He came on Friday and spent an hour cleaning them. They looked fine at first but I came down stairs yesterday morning abs they are both clearly now pink! It’s patchy with less around the edges but its very noticeable.
Will this go as they dry fully (been 48 hours since they he finished) or has he wrecked them?
Any advice appreciated!”
In the same discussion, it mentions that ”Laura Ashley Upholstery” is also affected. At one point it seems Laura Ashley had supplied quite a few suites that were affected. I have also come across several of these Laura Ashley suites that were affected by pink staining.
How do you remove pink staining from sofas and upholstery caused by cleaning and spillages?
The answer is: by spraying on and applying a diluted solution of bicarbonate of soda.
The bicarbonate of soda should cancel out the imbalance in the PH which was caused by the indicator dye present in the fabric upholstery. The original colour will gradually return as the material dries out.
What you will need remove pink staining from sofas and upholstery caused by cleaning and spillages.
Use only bicarbonate of soda and not baking powder. Baking powder is slighly different and it has an additive to make cakes rise so may not work as good as the bicarbonate solution.
You will need to mix the bicarbonate of soda in a cup of tepid water just hot enough to dilute the powder.
I have found that one heaped teaspoon of the powder in a cup is around the right dilution ratio. However if you are having problems removing the pink stains, it’s ok to increase the dilution.
Applying the bicarbonate solution to remove the pink staining.
When you have mixed the bicarbonate solution, pour it into a sprayer. If you do not have an empty sprayer handy, empty a cleaning sprayer that you have purchased from the store and clean it out thoroughly. You can fill it back with it’s original contents later.
Using the sprayer, lightly dampen the fabric. I find that using a scrubbing brush lightly to work the solution into the fabric helps speed up the process.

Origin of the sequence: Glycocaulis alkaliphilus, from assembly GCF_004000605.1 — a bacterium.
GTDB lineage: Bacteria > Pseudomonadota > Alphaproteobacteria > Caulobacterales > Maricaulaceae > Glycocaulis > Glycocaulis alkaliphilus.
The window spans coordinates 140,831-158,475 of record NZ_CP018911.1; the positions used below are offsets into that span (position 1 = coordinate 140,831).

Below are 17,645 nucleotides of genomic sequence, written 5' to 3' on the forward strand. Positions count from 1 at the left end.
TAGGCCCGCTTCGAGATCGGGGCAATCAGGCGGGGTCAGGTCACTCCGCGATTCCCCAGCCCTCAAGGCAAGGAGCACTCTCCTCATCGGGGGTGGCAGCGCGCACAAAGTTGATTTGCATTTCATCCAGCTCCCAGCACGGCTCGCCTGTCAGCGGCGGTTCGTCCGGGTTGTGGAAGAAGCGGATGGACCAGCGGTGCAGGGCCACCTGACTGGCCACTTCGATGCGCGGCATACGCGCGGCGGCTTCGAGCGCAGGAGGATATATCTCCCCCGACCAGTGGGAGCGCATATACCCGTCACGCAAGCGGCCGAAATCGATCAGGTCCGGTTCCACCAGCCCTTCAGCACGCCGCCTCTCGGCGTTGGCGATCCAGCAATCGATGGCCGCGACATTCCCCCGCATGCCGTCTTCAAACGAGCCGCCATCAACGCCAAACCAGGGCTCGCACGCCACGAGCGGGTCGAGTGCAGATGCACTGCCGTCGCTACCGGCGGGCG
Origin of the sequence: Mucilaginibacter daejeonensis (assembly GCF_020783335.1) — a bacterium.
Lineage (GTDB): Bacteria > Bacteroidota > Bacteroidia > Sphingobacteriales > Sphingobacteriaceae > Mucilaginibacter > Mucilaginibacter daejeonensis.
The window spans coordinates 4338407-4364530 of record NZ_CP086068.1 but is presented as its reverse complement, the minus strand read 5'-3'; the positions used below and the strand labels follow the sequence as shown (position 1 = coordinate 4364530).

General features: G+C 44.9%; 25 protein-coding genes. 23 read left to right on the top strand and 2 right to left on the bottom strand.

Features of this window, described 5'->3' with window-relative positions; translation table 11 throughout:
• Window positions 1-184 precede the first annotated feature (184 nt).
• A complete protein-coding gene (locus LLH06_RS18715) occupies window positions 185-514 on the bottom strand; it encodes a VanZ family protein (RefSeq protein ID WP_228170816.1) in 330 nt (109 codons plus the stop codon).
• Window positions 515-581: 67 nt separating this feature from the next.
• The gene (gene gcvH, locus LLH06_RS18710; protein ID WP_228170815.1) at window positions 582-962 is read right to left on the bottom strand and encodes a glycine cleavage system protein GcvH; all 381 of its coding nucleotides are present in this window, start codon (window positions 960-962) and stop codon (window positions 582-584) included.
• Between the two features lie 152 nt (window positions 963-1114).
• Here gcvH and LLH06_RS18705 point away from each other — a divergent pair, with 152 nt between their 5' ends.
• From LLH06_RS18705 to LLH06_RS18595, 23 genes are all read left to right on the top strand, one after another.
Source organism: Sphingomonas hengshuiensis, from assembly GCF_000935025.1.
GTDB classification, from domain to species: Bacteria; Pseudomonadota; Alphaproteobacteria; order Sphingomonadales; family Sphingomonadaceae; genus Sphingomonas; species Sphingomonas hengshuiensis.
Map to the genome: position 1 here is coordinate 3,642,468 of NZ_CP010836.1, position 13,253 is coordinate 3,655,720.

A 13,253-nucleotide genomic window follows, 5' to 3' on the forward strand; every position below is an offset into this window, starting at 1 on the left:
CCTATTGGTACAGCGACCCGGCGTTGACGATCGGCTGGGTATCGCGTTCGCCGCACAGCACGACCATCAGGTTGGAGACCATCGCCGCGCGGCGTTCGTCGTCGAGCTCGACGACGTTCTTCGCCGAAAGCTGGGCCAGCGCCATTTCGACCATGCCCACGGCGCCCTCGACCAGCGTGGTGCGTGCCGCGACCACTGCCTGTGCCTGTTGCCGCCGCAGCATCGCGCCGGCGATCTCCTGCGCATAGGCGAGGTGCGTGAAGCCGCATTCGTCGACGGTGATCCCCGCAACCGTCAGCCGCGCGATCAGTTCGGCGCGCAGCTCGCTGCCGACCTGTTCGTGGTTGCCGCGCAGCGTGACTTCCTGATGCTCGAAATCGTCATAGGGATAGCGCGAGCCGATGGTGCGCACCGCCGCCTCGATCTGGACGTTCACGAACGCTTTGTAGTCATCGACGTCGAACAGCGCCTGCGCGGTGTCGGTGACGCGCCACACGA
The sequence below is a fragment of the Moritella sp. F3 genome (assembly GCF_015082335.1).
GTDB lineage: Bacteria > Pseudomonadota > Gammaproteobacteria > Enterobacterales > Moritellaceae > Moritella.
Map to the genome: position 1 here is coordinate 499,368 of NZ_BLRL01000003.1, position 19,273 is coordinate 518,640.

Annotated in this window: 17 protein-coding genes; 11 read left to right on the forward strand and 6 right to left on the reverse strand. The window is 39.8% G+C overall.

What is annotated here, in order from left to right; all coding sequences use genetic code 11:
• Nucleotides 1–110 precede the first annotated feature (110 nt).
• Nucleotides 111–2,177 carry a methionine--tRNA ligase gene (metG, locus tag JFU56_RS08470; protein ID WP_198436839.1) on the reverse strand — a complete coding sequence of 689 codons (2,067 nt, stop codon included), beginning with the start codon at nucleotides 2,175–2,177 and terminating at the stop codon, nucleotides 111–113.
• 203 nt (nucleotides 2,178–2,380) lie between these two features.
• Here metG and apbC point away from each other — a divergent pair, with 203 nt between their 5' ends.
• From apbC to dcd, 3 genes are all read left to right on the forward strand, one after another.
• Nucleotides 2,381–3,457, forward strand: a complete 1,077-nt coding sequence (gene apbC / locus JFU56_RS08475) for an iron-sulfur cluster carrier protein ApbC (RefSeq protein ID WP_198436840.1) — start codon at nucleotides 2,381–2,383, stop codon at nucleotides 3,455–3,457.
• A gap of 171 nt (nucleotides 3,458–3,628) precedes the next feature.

You may see the stains disappearing within minutes as if by magic! I have found though that some types of fabric may take an hour or two for the stains to disappear completely or untill the fabric has dried.
If the fabric seems a little stiff when it has dried, it’s because of the bicarbonate. To remove the stiffness, just use a hand scrubbing brush on the material to soften the fabric and it should be fine.
An example of a sofa cushion that has turned pink when cleaned.
Laura Ashley suite, sofa upholstery turning pink after cleaning.
In the photo opposite is a typical example of the pink staining to some sofa cushions. This was part of a Laura Ashley suite that had pink stains appear after cleaning.
The stains were easily removed by spraying the fabric with a solution of bicarbonate of soda. The stains took around one hour to disappear after being sprayed.
Click the image to enlarge
Pink staining to sofa
Here is another typical example where a professional carpet and upholstery cleaner posted this photo on a cleaning forum where the ”suite had turned pink”. The make of the suite was unknown, but this type of flat weave fabric seems to be common for pink staining.
I have also seen very dark matierials such as this with bright pink staining caused by light spillages of drinks during normal use of the upholstery.